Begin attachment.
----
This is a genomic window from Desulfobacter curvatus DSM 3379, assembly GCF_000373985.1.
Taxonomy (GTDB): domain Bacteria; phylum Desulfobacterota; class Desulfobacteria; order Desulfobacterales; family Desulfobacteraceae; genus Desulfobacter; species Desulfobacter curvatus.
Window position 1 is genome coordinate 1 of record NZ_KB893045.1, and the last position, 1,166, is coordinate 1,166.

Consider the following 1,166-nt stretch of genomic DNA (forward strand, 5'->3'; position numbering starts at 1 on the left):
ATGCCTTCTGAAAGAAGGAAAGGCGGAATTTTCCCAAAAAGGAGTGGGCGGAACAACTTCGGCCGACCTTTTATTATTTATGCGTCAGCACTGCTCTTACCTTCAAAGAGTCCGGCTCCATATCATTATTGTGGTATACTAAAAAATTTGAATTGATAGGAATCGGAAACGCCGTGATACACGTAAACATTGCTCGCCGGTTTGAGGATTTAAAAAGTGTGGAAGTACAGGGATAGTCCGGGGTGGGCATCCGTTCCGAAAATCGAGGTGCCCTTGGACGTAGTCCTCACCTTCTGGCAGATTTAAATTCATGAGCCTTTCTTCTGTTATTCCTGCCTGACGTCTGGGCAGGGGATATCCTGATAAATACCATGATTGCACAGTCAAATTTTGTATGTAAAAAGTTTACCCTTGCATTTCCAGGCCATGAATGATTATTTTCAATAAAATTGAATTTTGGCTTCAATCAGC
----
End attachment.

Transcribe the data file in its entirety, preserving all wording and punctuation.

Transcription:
This is a genomic window from Desulfobacter curvatus DSM 3379, assembly GCF_000373985.1.
Taxonomy (GTDB): domain Bacteria; phylum Desulfobacterota; class Desulfobacteria; order Desulfobacterales; family Desulfobacteraceae; genus Desulfobacter; species Desulfobacter curvatus.
Window position 1 is genome coordinate 1 of record NZ_KB893045.1, and the last position, 1,166, is coordinate 1,166.

Consider the following 1,166-nt stretch of genomic DNA (forward strand, 5'->3'; position numbering starts at 1 on the left):
ATGCCTTCTGAAAGAAGGAAAGGCGGAATTTTCCCAAAAAGGAGTGGGCGGAACAACTTCGGCCGACCTTTTATTATTTATGCGTCAGCACTGCTCTTACCTTCAAAGAGTCCGGCTCCATATCATTATTGTGGTATACTAAAAAATTTGAATTGATAGGAATCGGAAACGCCGTGATACACGTAAACATTGCTCGCCGGTTTGAGGATTTAAAAAGTGTGGAAGTACAGGGATAGTCCGGGGTGGGCATCCGTTCCGAAAATCGAGGTGCCCTTGGACGTAGTCCTCACCTTCTGGCAGATTTAAATTCATGAGCCTTTCTTCTGTTATTCCTGCCTGACGTCTGGGCAGGGGATATCCTGATAAATACCATGATTGCACAGTCAAATTTTGTATGTAAAAAGTTTACCCTTGCATTTCCAGGCCATGAATGATTATTTTCAATAAAATTGAATTTTGGCTTCAATCAGC